Hallertau feels like more of a resource management game than a worker placement game. Sure, you are placing workers to do things; but most of those spaces aren’t limited, they just have escalating costs. The different actions overlap somewhat as well, and this leads to lots of interesting decisions… “Man, I really wanted to sow three fields, but James Nathan just took the middle action, and I don’t want to spend 3 workers to sow three fields. But, over there, for only 2 workers, I can sow 2 fields but also get a Milk or a Wool. Or, I could use a single worker to convert a sheep into 4 meat, and then I can use this card that lets me sow two fields if I have 5 or more meat…” That’s not the sort of decision tree you get in Agricola – that’s for sure.
The main focus of the game for me is the community center. It dominates the board with the workshops, and let’s face it, doing any singular thing that can score you up to 70 points must end up being fairly central to the game… I don’t think that maxing out the community center scoring is a must-do strategy; I have actually done well trying to focus on bonus cards instead; but you really need to get to the max 12 workers as soon as you can (IMHO) because you’ll need all the workers you can get to do whatever actions you decide upon.
There is an interesting race of competing desires at the start of the game. On one hand, you want to get as many resources as quickly as possible because man, being able to move the 5 buildings for a cost of only one resource per step is a bargain. It’ll never be that easy to do that again. But.. if you spend too much of your efforts into only getting resources, you’ll miss out on the chance to build up your engine, and this could hurt you down the road, because in the final rounds when you are needing 5 or 6 resources per building move, you better have everything working at top efficiency or else you’ll never make it! I don’t think I have found a great sweet spot yet, and I have thus far changed my tactics based on the action board status and what my opponent has chosen to do himself.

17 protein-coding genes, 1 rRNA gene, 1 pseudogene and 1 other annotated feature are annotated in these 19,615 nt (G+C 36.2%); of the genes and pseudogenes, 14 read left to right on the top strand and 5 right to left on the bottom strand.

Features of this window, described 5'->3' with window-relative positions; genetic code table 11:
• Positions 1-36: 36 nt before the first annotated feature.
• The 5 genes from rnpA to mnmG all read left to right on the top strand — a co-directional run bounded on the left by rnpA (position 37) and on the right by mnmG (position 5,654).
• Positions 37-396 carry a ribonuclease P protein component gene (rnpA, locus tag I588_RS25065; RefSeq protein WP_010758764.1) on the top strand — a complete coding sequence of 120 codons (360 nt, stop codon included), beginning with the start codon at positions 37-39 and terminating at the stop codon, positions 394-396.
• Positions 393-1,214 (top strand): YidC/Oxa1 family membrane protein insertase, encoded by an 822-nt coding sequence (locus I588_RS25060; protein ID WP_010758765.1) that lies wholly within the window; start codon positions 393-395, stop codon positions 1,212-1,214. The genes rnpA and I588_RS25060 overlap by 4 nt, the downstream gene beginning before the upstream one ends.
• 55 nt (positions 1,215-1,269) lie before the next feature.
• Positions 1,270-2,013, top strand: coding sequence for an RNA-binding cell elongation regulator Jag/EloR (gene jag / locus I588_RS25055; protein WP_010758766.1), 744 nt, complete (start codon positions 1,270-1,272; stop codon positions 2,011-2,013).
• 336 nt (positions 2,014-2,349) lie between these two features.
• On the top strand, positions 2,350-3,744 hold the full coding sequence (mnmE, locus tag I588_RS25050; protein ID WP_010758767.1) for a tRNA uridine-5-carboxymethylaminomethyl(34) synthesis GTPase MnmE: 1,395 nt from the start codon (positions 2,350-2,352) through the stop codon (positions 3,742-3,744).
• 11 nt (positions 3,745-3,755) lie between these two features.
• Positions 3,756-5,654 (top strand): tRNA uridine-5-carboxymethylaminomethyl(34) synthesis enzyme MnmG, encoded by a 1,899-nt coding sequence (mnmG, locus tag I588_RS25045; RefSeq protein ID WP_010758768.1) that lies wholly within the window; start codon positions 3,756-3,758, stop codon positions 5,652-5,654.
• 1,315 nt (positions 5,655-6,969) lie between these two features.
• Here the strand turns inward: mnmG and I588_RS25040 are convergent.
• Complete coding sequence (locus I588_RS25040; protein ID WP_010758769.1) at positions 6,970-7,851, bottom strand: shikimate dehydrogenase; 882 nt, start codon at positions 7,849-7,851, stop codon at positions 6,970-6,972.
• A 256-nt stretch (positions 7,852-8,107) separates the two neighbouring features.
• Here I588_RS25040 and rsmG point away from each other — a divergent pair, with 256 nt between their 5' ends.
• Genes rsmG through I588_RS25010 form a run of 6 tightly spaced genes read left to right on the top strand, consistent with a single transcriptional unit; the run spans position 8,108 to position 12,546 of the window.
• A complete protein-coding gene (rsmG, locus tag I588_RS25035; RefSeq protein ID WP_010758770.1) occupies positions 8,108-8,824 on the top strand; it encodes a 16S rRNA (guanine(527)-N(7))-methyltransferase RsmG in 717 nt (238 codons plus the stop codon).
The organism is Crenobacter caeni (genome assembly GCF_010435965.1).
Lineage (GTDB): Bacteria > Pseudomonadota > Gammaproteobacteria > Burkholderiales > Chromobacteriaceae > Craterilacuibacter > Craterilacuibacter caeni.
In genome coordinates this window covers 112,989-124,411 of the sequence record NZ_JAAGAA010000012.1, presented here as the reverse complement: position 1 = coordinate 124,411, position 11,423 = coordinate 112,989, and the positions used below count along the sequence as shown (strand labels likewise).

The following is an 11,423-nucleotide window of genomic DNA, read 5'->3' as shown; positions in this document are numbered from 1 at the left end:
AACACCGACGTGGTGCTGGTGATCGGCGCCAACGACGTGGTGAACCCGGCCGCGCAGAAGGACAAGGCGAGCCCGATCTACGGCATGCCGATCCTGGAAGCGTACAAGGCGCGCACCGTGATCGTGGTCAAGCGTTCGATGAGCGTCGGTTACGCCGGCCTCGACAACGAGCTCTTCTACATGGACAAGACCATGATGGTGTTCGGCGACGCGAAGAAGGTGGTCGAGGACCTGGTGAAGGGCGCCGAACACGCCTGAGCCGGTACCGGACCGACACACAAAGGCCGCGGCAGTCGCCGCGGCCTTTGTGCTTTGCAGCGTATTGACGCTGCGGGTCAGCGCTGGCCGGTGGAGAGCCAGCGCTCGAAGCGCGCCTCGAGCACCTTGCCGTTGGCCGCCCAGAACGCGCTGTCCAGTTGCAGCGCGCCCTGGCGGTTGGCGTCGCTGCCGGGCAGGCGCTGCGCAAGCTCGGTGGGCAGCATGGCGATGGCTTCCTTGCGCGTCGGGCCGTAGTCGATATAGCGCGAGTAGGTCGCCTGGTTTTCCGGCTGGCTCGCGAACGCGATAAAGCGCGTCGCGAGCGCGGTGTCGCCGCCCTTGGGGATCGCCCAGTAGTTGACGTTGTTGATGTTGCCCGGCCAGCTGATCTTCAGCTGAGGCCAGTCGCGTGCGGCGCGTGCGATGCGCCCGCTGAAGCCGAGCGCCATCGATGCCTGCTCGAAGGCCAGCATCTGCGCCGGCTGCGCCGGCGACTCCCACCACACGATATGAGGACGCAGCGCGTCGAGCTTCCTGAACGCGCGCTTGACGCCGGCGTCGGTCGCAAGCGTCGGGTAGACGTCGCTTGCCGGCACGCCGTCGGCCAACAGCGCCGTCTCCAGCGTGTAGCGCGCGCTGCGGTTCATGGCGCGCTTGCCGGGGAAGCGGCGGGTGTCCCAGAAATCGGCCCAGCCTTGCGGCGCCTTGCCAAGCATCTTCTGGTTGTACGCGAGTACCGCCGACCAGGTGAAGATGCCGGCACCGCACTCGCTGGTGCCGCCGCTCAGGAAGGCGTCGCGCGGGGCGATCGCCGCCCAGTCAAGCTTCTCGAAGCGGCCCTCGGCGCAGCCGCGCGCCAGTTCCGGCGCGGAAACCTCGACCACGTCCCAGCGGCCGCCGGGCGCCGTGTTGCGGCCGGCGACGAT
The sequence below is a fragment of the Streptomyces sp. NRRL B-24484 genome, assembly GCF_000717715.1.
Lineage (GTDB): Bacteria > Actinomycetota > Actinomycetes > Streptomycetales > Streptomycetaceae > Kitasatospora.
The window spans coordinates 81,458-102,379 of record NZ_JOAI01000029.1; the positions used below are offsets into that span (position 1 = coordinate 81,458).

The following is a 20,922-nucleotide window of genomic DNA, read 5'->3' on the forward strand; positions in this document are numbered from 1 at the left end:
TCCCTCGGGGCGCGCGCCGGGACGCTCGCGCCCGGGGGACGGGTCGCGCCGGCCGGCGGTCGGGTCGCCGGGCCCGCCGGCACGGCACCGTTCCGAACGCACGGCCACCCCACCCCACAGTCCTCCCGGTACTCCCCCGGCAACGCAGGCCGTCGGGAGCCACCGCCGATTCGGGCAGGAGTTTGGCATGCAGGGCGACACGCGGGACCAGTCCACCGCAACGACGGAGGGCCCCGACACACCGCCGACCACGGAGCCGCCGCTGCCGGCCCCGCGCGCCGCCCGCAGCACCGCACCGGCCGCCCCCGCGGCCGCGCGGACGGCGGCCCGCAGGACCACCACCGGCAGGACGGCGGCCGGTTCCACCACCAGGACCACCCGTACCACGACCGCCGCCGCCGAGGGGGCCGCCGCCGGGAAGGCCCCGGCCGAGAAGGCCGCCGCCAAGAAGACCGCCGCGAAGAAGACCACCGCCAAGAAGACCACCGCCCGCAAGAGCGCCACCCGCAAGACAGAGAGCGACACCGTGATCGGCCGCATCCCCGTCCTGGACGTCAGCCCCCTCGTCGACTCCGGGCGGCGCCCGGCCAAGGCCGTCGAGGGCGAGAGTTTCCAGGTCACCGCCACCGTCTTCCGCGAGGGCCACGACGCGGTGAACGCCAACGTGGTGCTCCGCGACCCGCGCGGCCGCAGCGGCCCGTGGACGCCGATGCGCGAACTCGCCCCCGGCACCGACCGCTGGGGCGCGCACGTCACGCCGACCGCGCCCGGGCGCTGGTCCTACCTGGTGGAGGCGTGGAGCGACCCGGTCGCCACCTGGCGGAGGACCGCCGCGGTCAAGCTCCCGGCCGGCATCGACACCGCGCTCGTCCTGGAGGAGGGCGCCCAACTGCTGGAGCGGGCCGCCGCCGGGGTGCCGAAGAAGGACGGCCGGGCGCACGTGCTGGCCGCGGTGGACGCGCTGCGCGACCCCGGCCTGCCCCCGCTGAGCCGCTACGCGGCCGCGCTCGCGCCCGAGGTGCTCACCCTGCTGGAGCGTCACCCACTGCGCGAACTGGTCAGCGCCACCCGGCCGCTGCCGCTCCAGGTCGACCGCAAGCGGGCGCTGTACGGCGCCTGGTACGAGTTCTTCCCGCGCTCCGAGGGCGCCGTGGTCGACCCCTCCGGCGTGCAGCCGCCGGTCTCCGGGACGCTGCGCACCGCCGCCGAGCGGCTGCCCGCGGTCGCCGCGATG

You definitely have a lot to think about with the cards. In the print and play version that I have, I only got the most basic decks, and they already provide a lot of variety between games, though I can certainly see how different types of cards could change how you should approach strategy. Due to social distancing, we’re playing the game on my huge dining room table usually, and we have chosen to just lay out our hands on the table face up at all times. Sure, this isn’t what the real rules suggest as you may not want your opponents to know what goals you have as this might influence their action choices, but as we learn the game, we have made a gentleman’s agreement not to try to look at the cards. You only have 4 cards to start the game, but you can quickly pick up more. The card actions in our 2p games have tended to stay cheap, and they provide a nice lottery draw to try to get a free action to build your engine or a nice VP bonus at the end of the game. I’m sure that with real cards (instead of little slips of paper in ill-fitting protectors), it’ll be no harder than managing your Agricola occupations and improvements.
As I mentioned earlier, the max VP from the community center is 70VP and this seems huge, but don’t forget that each of those steps requires you to have moved all five houses ahead a step for a 16-20VP jump. In the sixth round, this might require 30 resources! The bonus cards give rewards in the 10-14 VP range, and they use many fewer resources. Sure, you are somewhat at the mercy of the luck of the draw – but if you draw the bonus cards early enough, you have enough time to push towards a particular set of resources by the end of the game.
So far, I have really enjoyed my games of Hallertau, though I have only played it solo (3 times) and 2p (3 times). It works really well at those counts, and honestly, I don’t see why that would change with more. The Quarters phase does a good job at keeping the relative costs for actions the same at all player counts, though it is obviously most predictable at 4p. It is a bit easier to approach that Agricola, and the three players that I have introduced that game to have all picked it up by the end of the 2nd round. The phases run smoothly, and the player aid has just enough to keep everyone on the right path without being bogged down in wordiness.